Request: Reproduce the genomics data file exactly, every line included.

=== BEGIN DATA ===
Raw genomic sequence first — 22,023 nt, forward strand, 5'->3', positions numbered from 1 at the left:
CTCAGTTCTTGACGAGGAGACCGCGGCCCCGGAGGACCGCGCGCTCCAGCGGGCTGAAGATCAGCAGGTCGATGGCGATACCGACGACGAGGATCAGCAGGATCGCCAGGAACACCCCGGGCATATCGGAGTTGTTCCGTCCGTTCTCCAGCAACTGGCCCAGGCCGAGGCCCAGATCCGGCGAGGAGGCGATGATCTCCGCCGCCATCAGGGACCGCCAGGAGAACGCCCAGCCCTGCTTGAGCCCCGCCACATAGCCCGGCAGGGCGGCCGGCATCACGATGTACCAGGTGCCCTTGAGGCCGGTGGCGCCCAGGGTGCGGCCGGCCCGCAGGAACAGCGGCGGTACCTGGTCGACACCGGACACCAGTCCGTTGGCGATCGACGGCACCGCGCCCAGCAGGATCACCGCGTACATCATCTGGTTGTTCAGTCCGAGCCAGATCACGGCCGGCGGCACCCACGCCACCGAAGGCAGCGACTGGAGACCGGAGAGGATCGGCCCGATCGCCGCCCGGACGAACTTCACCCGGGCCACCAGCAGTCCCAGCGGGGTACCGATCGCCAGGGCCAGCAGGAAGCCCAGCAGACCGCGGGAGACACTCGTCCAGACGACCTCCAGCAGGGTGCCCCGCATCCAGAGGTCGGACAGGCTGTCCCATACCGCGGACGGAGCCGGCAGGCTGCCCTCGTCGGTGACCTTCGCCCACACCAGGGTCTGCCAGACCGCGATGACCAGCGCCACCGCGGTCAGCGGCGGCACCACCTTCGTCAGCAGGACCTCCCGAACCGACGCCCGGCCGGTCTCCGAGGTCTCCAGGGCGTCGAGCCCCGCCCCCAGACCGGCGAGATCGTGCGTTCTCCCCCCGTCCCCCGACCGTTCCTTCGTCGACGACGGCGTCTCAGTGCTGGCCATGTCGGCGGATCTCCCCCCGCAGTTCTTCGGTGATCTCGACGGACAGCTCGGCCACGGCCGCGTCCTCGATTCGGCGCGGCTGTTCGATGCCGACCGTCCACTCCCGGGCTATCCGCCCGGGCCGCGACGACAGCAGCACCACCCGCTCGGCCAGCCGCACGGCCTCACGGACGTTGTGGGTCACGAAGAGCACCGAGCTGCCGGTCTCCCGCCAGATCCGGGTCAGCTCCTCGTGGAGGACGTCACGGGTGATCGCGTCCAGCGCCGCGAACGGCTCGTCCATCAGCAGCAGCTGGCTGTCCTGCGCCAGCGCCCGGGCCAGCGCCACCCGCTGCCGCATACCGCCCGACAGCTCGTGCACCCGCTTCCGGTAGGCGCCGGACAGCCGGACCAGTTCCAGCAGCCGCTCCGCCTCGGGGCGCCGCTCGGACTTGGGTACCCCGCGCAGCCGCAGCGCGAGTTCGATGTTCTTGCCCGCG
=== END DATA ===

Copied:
Raw genomic sequence first — 22,023 nt, forward strand, 5'->3', positions numbered from 1 at the left:
CTCAGTTCTTGACGAGGAGACCGCGGCCCCGGAGGACCGCGCGCTCCAGCGGGCTGAAGATCAGCAGGTCGATGGCGATACCGACGACGAGGATCAGCAGGATCGCCAGGAACACCCCGGGCATATCGGAGTTGTTCCGTCCGTTCTCCAGCAACTGGCCCAGGCCGAGGCCCAGATCCGGCGAGGAGGCGATGATCTCCGCCGCCATCAGGGACCGCCAGGAGAACGCCCAGCCCTGCTTGAGCCCCGCCACATAGCCCGGCAGGGCGGCCGGCATCACGATGTACCAGGTGCCCTTGAGGCCGGTGGCGCCCAGGGTGCGGCCGGCCCGCAGGAACAGCGGCGGTACCTGGTCGACACCGGACACCAGTCCGTTGGCGATCGACGGCACCGCGCCCAGCAGGATCACCGCGTACATCATCTGGTTGTTCAGTCCGAGCCAGATCACGGCCGGCGGCACCCACGCCACCGAAGGCAGCGACTGGAGACCGGAGAGGATCGGCCCGATCGCCGCCCGGACGAACTTCACCCGGGCCACCAGCAGTCCCAGCGGGGTACCGATCGCCAGGGCCAGCAGGAAGCCCAGCAGACCGCGGGAGACACTCGTCCAGACGACCTCCAGCAGGGTGCCCCGCATCCAGAGGTCGGACAGGCTGTCCCATACCGCGGACGGAGCCGGCAGGCTGCCCTCGTCGGTGACCTTCGCCCACACCAGGGTCTGCCAGACCGCGATGACCAGCGCCACCGCGGTCAGCGGCGGCACCACCTTCGTCAGCAGGACCTCCCGAACCGACGCCCGGCCGGTCTCCGAGGTCTCCAGGGCGTCGAGCCCCGCCCCCAGACCGGCGAGATCGTGCGTTCTCCCCCCGTCCCCCGACCGTTCCTTCGTCGACGACGGCGTCTCAGTGCTGGCCATGTCGGCGGATCTCCCCCCGCAGTTCTTCGGTGATCTCGACGGACAGCTCGGCCACGGCCGCGTCCTCGATTCGGCGCGGCTGTTCGATGCCGACCGTCCACTCCCGGGCTATCCGCCCGGGCCGCGACGACAGCAGCACCACCCGCTCGGCCAGCCGCACGGCCTCACGGACGTTGTGGGTCACGAAGAGCACCGAGCTGCCGGTCTCCCGCCAGATCCGGGTCAGCTCCTCGTGGAGGACGTCACGGGTGATCGCGTCCAGCGCCGCGAACGGCTCGTCCATCAGCAGCAGCTGGCTGTCCTGCGCCAGCGCCCGGGCCAGCGCCACCCGCTGCCGCATACCGCCCGACAGCTCGTGCACCCGCTTCCGGTAGGCGCCGGACAGCCGGACCAGTTCCAGCAGCCGCTCCGCCTCGGGGCGCCGCTCGGACTTGGGTACCCCGCGCAGCCGCAGCGCGAGTTCGATGTTCTTGCCCGCG